The impact of the COVID-19 pandemic has resulted in a shift in workplace culture, forcing organisations to embrace digital transformation and adapt to new ways of working, in the context of the Fourth Industrial Revolution. Such advancements necessitate changes to the skill sets required from the workforce and the way in which firms provide their products and services to clients.
Several corporates identified that the younger minds in organisations continually faced and embraced the challenges of the digital era with zeal and, in an effort to harness this resilient and innovative thinking, they introduced the concept of a “Shadow Board”.
What is a Shadow Board?
A Shadow Board is an association of younger non-executive employees who engage with senior executives and management on strategic initiatives. The purpose of a Shadow Board is to engage with and leverage the acumen of the younger minds to modify and diversify the insights and the panorama of the senior executives in the workplace.
The Success of Shadow Boards
The positive impact of Shadow Boards had been evident prior to the advent of the COVID-19 pandemic. A recent Harvard Business Review study revealed that organisations which adopted a Shadow Board prior to the COVID-19 pandemic were able to respond to the impact of the COVID-19 pandemic on their operations and the acceleration of digital transformation within the workplace.
GUCCI, a fashion conglomerate, established its Shadow Board in 2015 that consisted primarily of younger employees who were devoted to address strategic oversights and provide a fresh perspective on sales strategies and products. By virtue of the Shadow Board’s insight, GUCCI embraced internet and digital strategies, with the result that sales at GUCCI skyrocketed by 136% in 2018 from 2014, and GUCCI was salvaged from its creative coma.
Further in 2018, professional services firm, KPMG, implemented a Shadow Board consisting of millennial employees, known as their Millennial Board, which evolved to the Next Generation Council (“Council”). KPMG reported that the creation of the Council resulted in a robust decision-making process, where traditional norms and views were challenged. KPMG adopted an active approach in that the Council was a dynamic party in contributing strategic initiatives, providing recommendations and solutions to the executive board in respect of actual matters relating to the organisation. Members of the Council also benefited personally through the increased visibility, which boosted their career opportunities within the organisation.
Implementation of a Shadow Board
In South Africa, there is no prescribed manner that organisations are required to follow for the establishment of a Shadow Board. Organisations can adapt the models used in other jurisdictions and organisations, with reference to the organisational dynamics and the culture of the organisation.
It is recommended that organisations that wish to establish a Shadow Board should seek the sponsorship of the CEO or executive committee, in order for the Shadow Board to be impactful and provide meaningful input.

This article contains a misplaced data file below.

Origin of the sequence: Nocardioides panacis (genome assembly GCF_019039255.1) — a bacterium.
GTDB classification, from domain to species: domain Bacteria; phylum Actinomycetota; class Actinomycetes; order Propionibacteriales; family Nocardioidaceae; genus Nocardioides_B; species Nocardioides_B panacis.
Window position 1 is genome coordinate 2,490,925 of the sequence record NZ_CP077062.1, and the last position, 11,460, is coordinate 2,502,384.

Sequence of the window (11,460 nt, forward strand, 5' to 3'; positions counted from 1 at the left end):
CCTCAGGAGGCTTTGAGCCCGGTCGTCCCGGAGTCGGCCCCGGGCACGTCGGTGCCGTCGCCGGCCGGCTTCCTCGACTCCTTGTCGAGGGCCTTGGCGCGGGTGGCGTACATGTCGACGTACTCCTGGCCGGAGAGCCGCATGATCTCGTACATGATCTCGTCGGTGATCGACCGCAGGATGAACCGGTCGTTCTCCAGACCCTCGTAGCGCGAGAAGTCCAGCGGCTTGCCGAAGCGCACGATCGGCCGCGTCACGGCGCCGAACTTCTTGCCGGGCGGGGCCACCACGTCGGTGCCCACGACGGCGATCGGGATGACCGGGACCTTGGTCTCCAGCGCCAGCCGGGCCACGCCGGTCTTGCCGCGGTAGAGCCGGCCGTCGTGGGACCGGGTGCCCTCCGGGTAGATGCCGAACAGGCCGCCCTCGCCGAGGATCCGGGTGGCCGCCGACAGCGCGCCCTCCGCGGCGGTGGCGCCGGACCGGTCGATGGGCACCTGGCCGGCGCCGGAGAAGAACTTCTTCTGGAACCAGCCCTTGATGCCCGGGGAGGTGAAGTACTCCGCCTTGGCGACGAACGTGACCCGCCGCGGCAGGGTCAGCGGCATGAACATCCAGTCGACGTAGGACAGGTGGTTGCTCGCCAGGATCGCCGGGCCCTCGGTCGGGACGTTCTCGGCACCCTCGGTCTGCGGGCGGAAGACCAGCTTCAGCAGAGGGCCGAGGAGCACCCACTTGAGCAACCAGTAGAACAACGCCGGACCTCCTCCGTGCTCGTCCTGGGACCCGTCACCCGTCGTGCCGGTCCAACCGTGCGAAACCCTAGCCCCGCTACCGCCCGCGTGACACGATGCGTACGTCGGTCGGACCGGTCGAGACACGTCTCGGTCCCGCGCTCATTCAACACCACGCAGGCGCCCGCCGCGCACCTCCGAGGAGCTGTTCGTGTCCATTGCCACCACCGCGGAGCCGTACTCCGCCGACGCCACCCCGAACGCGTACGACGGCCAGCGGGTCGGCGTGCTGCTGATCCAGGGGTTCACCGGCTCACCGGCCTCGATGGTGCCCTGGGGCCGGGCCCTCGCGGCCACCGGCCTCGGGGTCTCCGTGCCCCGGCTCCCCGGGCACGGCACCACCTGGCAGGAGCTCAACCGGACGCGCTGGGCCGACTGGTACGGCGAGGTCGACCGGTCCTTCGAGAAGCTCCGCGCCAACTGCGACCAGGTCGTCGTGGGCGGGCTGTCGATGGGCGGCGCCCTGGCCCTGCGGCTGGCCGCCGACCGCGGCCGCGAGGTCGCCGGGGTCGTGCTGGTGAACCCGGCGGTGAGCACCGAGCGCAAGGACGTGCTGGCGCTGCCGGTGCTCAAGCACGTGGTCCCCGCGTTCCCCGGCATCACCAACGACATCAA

We recommend that a Terms of Reference be drawn up to govern the structure, purpose, mandate, and the role of the Shadow Board within the operations of the company. To the extent that a company sets up a Shadow Board, we recommend that the directors of the company pass appropriate resolutions to establish the requisite Shadow Board, and to the extent that such members of the Shadow Board are delegated certain power and authorities, the resolution or power of authority should delegate the authority to the Shadow Board. Additionally, we recommend that the scope of power and authority delegated to the Shadow Board (if any) by the executive management be governed in the Terms of Reference. However, this delegation of power does not absolve the board of directors from ultimate responsibility.
To ensure that the Shadow Board is able to fulfil its purpose effectively, it is recommended that members are selected from a diverse group of professionals from different demographics, organisational levels, functions, cultures, and skill sets. This can be included in a company’s transformation policy or nomination policy. An open application process is recommended as this will result in increased worker engagement. The process to be followed for the incorporation of a Shadow Board will depend on the culture within the organisation. However, nominations can be invited from the executive management for members of the Shadow Board, to ensure that the executive management is involved in the election and nomination of certain members of the Shadow Board. The experience and skills required should be stated on the invitation for nominations or the open application process.
Companies wishing to establish a Shadow Board may seek guidance from the provisions of the Companies Act in relation to the structure, eligibility, procedure of nominations or open applications, and governance of the Shadow Board.
Members should contribute during the decision-making process, but submit proposals or recommendations on matters to the executives and management for review and ultimate approval.
The membership of the Shadow Board can be on a rotational basis as this seeks to provide as many workers as possible with an opportunity to serve on a Shadow Board.
The overarching sentiment which resulted in the uptake of Shadow Boards is that a fresh perspective and a more enthused workforce engagement appears to be the elixir for corporates to keep up to date with market changes and competition. However ultimately, the decision to establish a Shadow Board and the manner of establishment is dependent on the cultural dynamics of a company and the existing management structure in place.